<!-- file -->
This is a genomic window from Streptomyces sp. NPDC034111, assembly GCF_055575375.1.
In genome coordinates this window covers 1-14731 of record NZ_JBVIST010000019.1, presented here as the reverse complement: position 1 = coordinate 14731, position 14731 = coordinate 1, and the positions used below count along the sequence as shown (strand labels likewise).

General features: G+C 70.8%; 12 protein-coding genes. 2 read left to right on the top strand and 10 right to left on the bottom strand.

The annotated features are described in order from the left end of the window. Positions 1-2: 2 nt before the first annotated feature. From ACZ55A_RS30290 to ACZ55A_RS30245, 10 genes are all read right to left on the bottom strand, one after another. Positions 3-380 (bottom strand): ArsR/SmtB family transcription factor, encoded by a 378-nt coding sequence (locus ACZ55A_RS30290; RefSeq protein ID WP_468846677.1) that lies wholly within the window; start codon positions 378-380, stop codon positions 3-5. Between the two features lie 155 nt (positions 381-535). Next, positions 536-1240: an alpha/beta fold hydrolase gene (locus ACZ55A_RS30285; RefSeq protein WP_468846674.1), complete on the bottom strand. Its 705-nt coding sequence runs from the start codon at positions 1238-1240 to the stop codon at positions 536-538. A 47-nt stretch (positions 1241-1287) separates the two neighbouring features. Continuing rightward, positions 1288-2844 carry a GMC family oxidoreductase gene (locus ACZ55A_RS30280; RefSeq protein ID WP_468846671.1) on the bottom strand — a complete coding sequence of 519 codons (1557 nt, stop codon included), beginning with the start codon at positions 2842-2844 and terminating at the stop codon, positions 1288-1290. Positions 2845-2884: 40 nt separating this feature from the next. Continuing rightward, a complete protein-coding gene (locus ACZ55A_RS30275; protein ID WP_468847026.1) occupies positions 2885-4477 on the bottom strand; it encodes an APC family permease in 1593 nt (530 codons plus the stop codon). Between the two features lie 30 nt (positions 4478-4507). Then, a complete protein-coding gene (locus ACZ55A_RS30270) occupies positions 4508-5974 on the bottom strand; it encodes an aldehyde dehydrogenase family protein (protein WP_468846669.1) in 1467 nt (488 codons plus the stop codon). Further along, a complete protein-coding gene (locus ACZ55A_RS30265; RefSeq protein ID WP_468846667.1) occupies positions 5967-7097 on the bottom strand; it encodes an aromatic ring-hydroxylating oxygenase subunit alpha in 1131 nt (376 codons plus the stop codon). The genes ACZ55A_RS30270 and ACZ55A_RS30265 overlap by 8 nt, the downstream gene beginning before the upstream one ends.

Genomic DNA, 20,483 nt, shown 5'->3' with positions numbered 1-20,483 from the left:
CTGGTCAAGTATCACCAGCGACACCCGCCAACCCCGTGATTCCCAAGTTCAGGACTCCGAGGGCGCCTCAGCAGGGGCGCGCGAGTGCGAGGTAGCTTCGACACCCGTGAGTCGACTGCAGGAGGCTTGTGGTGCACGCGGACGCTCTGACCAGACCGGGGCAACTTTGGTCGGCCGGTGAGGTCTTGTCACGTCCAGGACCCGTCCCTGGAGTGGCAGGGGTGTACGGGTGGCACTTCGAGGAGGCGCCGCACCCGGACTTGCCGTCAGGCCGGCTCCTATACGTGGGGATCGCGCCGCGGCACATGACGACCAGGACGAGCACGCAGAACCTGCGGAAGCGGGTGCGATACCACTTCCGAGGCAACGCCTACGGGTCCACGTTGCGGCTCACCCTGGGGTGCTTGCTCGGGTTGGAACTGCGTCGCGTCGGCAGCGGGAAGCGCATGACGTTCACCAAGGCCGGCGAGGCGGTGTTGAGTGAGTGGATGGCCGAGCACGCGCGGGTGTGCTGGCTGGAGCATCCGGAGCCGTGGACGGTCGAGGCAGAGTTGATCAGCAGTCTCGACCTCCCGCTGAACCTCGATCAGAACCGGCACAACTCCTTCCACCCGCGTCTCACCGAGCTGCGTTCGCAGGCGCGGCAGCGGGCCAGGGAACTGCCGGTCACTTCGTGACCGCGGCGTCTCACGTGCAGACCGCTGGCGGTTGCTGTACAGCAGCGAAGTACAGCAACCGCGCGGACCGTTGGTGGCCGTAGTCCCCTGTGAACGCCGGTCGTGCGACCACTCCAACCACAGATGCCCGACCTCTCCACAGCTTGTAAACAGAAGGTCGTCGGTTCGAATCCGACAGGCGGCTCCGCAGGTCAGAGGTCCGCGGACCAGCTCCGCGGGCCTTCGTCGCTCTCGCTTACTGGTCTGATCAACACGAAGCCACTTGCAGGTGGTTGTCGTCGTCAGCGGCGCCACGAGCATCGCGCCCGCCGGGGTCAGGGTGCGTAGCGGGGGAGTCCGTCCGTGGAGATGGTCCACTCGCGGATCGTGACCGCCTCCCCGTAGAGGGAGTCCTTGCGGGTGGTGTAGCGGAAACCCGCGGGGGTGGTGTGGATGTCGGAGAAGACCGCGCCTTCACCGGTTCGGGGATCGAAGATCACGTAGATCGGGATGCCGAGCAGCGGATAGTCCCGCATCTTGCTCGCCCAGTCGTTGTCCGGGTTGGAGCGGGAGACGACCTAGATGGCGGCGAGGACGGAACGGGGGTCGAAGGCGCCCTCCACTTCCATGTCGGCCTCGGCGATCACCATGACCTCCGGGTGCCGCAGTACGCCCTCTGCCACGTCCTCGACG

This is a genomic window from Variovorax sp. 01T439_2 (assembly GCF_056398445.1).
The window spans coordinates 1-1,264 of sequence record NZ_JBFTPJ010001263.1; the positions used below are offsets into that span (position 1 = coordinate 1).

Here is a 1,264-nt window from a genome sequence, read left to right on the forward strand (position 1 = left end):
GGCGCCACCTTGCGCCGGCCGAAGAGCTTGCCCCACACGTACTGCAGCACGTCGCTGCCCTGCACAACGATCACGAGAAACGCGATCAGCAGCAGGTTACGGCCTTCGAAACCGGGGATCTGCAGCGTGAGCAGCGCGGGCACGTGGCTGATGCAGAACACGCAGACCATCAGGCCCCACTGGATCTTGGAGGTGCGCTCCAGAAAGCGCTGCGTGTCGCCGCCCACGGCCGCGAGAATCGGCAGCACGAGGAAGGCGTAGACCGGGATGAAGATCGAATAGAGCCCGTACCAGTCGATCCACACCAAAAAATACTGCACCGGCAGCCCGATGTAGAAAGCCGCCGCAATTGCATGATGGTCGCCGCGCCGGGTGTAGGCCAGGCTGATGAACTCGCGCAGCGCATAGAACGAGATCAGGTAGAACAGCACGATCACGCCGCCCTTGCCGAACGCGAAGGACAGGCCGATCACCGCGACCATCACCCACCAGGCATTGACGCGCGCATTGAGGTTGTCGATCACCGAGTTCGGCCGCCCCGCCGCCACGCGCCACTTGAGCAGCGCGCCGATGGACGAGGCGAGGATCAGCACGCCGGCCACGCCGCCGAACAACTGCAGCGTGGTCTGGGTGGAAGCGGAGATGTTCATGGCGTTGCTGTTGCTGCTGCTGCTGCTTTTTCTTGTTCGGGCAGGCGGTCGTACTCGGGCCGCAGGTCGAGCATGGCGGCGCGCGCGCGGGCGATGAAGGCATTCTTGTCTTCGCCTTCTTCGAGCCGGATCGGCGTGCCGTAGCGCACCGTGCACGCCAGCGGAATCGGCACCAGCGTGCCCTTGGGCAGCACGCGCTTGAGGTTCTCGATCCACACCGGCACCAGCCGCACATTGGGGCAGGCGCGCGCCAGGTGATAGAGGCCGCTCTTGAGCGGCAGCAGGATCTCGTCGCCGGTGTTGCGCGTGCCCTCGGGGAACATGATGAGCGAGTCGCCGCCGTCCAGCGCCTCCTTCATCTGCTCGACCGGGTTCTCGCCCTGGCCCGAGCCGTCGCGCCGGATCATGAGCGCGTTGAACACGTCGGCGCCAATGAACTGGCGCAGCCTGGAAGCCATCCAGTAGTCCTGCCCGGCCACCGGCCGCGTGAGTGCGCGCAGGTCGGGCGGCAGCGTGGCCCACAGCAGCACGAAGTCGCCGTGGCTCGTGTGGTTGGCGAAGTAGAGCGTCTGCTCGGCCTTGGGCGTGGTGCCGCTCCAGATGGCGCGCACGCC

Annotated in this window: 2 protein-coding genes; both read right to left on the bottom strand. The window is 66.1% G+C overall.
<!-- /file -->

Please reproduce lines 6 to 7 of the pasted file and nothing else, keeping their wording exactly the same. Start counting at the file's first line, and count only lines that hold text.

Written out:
CTGGTCAAGTATCACCAGCGACACCCGCCAACCCCGTGATTCCCAAGTTCAGGACTCCGAGGGCGCCTCAGCAGGGGCGCGCGAGTGCGAGGTAGCTTCGACACCCGTGAGTCGACTGCAGGAGGCTTGTGGTGCACGCGGACGCTCTGACCAGACCGGGGCAACTTTGGTCGGCCGGTGAGGTCTTGTCACGTCCAGGACCCGTCCCTGGAGTGGCAGGGGTGTACGGGTGGCACTTCGAGGAGGCGCCGCACCCGGACTTGCCGTCAGGCCGGCTCCTATACGTGGGGATCGCGCCGCGGCACATGACGACCAGGACGAGCACGCAGAACCTGCGGAAGCGGGTGCGATACCACTTCCGAGGCAACGCCTACGGGTCCACGTTGCGGCTCACCCTGGGGTGCTTGCTCGGGTTGGAACTGCGTCGCGTCGGCAGCGGGAAGCGCATGACGTTCACCAAGGCCGGCGAGGCGGTGTTGAGTGAGTGGATGGCCGAGCACGCGCGGGTGTGCTGGCTGGAGCATCCGGAGCCGTGGACGGTCGAGGCAGAGTTGATCAGCAGTCTCGACCTCCCGCTGAACCTCGATCAGAACCGGCACAACTCCTTCCACCCGCGTCTCACCGAGCTGCGTTCGCAGGCGCGGCAGCGGGCCAGGGAACTGCCGGTCACTTCGTGACCGCGGCGTCTCACGTGCAGACCGCTGGCGGTTGCTGTACAGCAGCGAAGTACAGCAACCGCGCGGACCGTTGGTGGCCGTAGTCCCCTGTGAACGCCGGTCGTGCGACCACTCCAACCACAGATGCCCGACCTCTCCACAGCTTGTAAACAGAAGGTCGTCGGTTCGAATCCGACAGGCGGCTCCGCAGGTCAGAGGTCCGCGGACCAGCTCCGCGGGCCTTCGTCGCTCTCGCTTACTGGTCTGATCAACACGAAGCCACTTGCAGGTGGTTGTCGTCGTCAGCGGCGCCACGAGCATCGCGCCCGCCGGGGTCAGGGTGCGTAGCGGGGGAGTCCGTCCGTGGAGATGGTCCACTCGCGGATCGTGACCGCCTCCCCGTAGAGGGAGTCCTTGCGGGTGGTGTAGCGGAAACCCGCGGGGGTGGTGTGGATGTCGGAGAAGACCGCGCCTTCACCGGTTCGGGGATCGAAGATCACGTAGATCGGGATGCCGAGCAGCGGATAGTCCCGCATCTTGCTCGCCCAGTCGTTGTCCGGGTTGGAGCGGGAGACGACCTAGATGGCGGCGAGGACGGAACGGGGGTCGAAGGCGCCCTCCACTTCCATGTCGGCCTCGGCGATCACCATGACCTCCGGGTGCCGCAGTACGCCCTCTGCCACGTCCTCGACG

This is a genomic window from Variovorax sp. 01T439_2 (assembly GCF_056398445.1).